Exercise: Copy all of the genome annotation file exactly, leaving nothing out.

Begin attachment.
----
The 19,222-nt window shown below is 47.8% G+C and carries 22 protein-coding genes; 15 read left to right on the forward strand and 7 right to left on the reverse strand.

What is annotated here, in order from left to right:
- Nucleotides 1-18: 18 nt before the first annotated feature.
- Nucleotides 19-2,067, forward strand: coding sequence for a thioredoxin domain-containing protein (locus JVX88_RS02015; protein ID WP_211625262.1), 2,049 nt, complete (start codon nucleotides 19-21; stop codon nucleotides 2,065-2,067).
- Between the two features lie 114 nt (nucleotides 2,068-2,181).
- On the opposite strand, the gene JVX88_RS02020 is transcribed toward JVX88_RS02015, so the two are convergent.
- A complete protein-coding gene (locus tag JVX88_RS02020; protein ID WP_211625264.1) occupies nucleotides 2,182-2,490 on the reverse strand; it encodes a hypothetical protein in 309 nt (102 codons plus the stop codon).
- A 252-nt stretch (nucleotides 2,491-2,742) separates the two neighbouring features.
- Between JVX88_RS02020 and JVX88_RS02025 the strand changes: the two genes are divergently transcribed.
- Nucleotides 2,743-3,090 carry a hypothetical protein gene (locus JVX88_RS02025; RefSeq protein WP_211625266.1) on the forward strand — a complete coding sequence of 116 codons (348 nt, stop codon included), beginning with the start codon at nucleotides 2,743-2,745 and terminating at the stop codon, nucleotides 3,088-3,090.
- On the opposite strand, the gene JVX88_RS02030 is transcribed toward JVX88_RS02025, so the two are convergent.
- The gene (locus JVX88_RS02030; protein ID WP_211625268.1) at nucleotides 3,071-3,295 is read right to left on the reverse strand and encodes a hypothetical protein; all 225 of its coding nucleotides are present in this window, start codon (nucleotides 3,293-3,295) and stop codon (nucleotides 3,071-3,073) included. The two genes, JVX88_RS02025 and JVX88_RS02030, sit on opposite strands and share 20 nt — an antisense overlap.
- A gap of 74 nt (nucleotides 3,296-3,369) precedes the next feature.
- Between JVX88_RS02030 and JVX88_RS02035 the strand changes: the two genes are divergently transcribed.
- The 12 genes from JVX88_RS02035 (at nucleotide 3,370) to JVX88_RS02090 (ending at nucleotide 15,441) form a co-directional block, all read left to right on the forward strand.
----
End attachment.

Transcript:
The 19,222-nt window shown below is 47.8% G+C and carries 22 protein-coding genes; 15 read left to right on the forward strand and 7 right to left on the reverse strand.

What is annotated here, in order from left to right:
- Nucleotides 1-18: 18 nt before the first annotated feature.
- Nucleotides 19-2,067, forward strand: coding sequence for a thioredoxin domain-containing protein (locus JVX88_RS02015; protein ID WP_211625262.1), 2,049 nt, complete (start codon nucleotides 19-21; stop codon nucleotides 2,065-2,067).
- Between the two features lie 114 nt (nucleotides 2,068-2,181).
- On the opposite strand, the gene JVX88_RS02020 is transcribed toward JVX88_RS02015, so the two are convergent.
- A complete protein-coding gene (locus tag JVX88_RS02020; protein ID WP_211625264.1) occupies nucleotides 2,182-2,490 on the reverse strand; it encodes a hypothetical protein in 309 nt (102 codons plus the stop codon).
- A 252-nt stretch (nucleotides 2,491-2,742) separates the two neighbouring features.
- Between JVX88_RS02020 and JVX88_RS02025 the strand changes: the two genes are divergently transcribed.
- Nucleotides 2,743-3,090 carry a hypothetical protein gene (locus JVX88_RS02025; RefSeq protein WP_211625266.1) on the forward strand — a complete coding sequence of 116 codons (348 nt, stop codon included), beginning with the start codon at nucleotides 2,743-2,745 and terminating at the stop codon, nucleotides 3,088-3,090.
- On the opposite strand, the gene JVX88_RS02030 is transcribed toward JVX88_RS02025, so the two are convergent.
- The gene (locus JVX88_RS02030; protein ID WP_211625268.1) at nucleotides 3,071-3,295 is read right to left on the reverse strand and encodes a hypothetical protein; all 225 of its coding nucleotides are present in this window, start codon (nucleotides 3,293-3,295) and stop codon (nucleotides 3,071-3,073) included. The two genes, JVX88_RS02025 and JVX88_RS02030, sit on opposite strands and share 20 nt — an antisense overlap.
- A gap of 74 nt (nucleotides 3,296-3,369) precedes the next feature.
- Between JVX88_RS02030 and JVX88_RS02035 the strand changes: the two genes are divergently transcribed.
- The 12 genes from JVX88_RS02035 (at nucleotide 3,370) to JVX88_RS02090 (ending at nucleotide 15,441) form a co-directional block, all read left to right on the forward strand.